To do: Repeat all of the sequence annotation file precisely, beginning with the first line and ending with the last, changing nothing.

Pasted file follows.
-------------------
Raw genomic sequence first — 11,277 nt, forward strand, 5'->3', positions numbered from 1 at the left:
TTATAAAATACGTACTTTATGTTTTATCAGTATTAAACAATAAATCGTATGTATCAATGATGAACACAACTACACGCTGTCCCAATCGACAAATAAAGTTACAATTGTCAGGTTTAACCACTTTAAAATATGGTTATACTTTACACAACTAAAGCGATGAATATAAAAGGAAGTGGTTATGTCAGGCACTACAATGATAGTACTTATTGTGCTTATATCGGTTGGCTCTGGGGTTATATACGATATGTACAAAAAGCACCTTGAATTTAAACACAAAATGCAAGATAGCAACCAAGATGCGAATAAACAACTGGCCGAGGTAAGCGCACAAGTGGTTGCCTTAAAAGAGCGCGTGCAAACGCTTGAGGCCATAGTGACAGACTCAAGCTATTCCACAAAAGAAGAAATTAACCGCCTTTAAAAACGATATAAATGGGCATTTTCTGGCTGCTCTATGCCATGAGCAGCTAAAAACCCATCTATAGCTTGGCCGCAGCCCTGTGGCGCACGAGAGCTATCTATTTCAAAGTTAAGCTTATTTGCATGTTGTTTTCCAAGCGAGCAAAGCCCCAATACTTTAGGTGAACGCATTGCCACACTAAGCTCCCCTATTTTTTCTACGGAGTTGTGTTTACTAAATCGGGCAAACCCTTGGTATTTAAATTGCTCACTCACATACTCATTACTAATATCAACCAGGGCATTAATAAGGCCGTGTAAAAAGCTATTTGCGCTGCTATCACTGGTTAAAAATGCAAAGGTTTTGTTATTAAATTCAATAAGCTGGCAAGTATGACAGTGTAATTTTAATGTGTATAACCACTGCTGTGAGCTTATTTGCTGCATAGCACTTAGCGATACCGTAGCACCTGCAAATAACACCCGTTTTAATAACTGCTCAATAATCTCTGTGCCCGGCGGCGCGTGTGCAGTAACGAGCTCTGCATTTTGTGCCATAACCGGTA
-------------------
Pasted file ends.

Raw genomic sequence first — 11,277 nt, forward strand, 5'->3', positions numbered from 1 at the left:
TTATAAAATACGTACTTTATGTTTTATCAGTATTAAACAATAAATCGTATGTATCAATGATGAACACAACTACACGCTGTCCCAATCGACAAATAAAGTTACAATTGTCAGGTTTAACCACTTTAAAATATGGTTATACTTTACACAACTAAAGCGATGAATATAAAAGGAAGTGGTTATGTCAGGCACTACAATGATAGTACTTATTGTGCTTATATCGGTTGGCTCTGGGGTTATATACGATATGTACAAAAAGCACCTTGAATTTAAACACAAAATGCAAGATAGCAACCAAGATGCGAATAAACAACTGGCCGAGGTAAGCGCACAAGTGGTTGCCTTAAAAGAGCGCGTGCAAACGCTTGAGGCCATAGTGACAGACTCAAGCTATTCCACAAAAGAAGAAATTAACCGCCTTTAAAAACGATATAAATGGGCATTTTCTGGCTGCTCTATGCCATGAGCAGCTAAAAACCCATCTATAGCTTGGCCGCAGCCCTGTGGCGCACGAGAGCTATCTATTTCAAAGTTAAGCTTATTTGCATGTTGTTTTCCAAGCGAGCAAAGCCCCAATACTTTAGGTGAACGCATTGCCACACTAAGCTCCCCTATTTTTTCTACGGAGTTGTGTTTACTAAATCGGGCAAACCCTTGGTATTTAAATTGCTCACTCACATACTCATTACTAATATCAACCAGGGCATTAATAAGGCCGTGTAAAAAGCTATTTGCGCTGCTATCACTGGTTAAAAATGCAAAGGTTTTGTTATTAAATTCAATAAGCTGGCAAGTATGACAGTGTAATTTTAATGTGTATAACCACTGCTGTGAGCTTATTTGCTGCATAGCACTTAGCGATACCGTAGCACCTGCAAATAACACCCGTTTTAATAACTGCTCAATAATCTCTGTGCCCGGCGGCGCGTGTGCAGTAACGAGCTCTGCATTTTGTGCCATAACCGGTA